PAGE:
If Talbot do but thunder, rain will follow.

The English whisper together in council. God speed the parliament! who shall be the speaker?

Tal. Dare ye come forth and meet us in the field?

Joan. Belike your lordship takes us then for fools,

To try if that our own be ours or no.

Tal. I speak not to that railing Hecate,
But unto thee, Alençon, and the rest;
Will ye, like soldiers, come and fight it out?
Alen. Signior, no.

Tal. Signior, hang! base muleters of France! Like peasant foot-boys do they keep the walls, And dare not take up arms like gentlemen.


Joan. Away, captains! let's get us from the walls,

For Talbot means no goodness by his looks. God be wi' you, my lord: we came but to tell you That we are here.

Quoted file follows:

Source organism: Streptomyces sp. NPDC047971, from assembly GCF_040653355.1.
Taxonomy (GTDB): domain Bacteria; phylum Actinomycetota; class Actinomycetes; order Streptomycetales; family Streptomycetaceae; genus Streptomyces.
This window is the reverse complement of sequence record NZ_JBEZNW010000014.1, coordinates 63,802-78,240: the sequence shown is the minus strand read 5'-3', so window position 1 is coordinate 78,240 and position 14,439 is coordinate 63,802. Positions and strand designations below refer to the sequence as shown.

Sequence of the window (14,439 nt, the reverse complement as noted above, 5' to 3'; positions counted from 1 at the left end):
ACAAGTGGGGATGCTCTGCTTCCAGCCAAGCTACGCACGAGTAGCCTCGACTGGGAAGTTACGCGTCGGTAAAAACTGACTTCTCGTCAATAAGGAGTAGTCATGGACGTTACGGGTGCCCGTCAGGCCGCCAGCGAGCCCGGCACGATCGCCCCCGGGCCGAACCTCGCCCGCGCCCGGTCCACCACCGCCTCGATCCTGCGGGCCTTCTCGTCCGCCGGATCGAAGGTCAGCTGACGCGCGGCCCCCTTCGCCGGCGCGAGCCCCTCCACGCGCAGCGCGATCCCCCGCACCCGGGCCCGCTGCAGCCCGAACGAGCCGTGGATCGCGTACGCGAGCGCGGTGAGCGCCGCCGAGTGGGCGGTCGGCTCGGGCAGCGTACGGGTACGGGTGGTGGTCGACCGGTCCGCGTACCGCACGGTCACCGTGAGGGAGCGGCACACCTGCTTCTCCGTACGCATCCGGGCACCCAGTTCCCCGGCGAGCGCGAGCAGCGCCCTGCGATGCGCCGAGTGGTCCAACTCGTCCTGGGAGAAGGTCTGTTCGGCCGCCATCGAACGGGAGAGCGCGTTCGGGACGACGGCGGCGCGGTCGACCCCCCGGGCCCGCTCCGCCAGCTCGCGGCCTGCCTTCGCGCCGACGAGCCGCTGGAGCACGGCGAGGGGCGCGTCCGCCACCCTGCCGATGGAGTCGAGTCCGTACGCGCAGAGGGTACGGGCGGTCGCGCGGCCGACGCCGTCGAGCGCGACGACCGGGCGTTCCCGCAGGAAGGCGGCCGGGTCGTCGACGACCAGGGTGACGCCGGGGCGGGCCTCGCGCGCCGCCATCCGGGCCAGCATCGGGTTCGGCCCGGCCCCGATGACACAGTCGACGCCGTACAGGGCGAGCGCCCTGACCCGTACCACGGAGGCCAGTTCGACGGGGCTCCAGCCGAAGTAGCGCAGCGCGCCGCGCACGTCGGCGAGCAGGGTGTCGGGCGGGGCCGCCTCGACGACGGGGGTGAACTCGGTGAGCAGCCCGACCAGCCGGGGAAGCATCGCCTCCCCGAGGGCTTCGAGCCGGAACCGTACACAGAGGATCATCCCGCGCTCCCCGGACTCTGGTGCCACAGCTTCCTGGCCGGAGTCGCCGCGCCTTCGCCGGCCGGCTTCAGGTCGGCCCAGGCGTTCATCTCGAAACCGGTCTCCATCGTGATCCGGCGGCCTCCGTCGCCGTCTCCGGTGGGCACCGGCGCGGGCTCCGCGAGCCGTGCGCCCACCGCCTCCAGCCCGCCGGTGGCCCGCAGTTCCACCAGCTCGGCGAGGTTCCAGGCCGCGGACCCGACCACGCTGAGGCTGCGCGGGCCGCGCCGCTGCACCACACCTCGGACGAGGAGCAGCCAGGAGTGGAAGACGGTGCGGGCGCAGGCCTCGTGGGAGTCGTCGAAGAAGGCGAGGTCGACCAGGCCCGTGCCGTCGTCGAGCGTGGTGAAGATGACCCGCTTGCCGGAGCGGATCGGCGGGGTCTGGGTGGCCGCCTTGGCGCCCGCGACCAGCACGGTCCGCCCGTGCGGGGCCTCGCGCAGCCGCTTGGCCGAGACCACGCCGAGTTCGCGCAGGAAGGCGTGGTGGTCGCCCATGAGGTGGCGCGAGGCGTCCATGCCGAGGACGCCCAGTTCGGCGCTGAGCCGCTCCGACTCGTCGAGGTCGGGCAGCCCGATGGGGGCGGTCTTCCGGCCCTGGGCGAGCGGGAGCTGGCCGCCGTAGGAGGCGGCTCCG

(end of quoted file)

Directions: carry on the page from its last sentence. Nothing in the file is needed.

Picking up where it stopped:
Exeunt JOAN LA PUCELLE, etc., from the walls. Tal. And there will we be too ere it be long, Or else reproach be Talbot's greatest fame! Vow, Burgundy, by honour of thy house, Prick'd on by public wrongs sustain'd in France, Either to get the town again or die; And I, as sure as English Henry lives, And as his father here was conqueror, As sure as in this late-betrayed town


Great Coeur-de-Lion's heart was buried,
So sure I swear to get the town or die.
Bur. My vows are equal partners with thy vows.
Tal. But ere we go, regard this dying prince,
The valiant Duke of Bedford. Come, my lord,
We will bestow you in some better place,
Fitter for sickness and for crazy age.


Bed. Lord Talbot, do not so dishonour me; Here will I sit before the walls of Roan, And will be partner of your weal or woe. Bur. Courageous Bedford, let us now persuade you.

Bed. Not to be gone from hence; for once I read That stout Pendragon in his litter sick Came to the field and vanquished his foes. Methinks I should revive the soldiers' hearts, Because I ever found them as myself.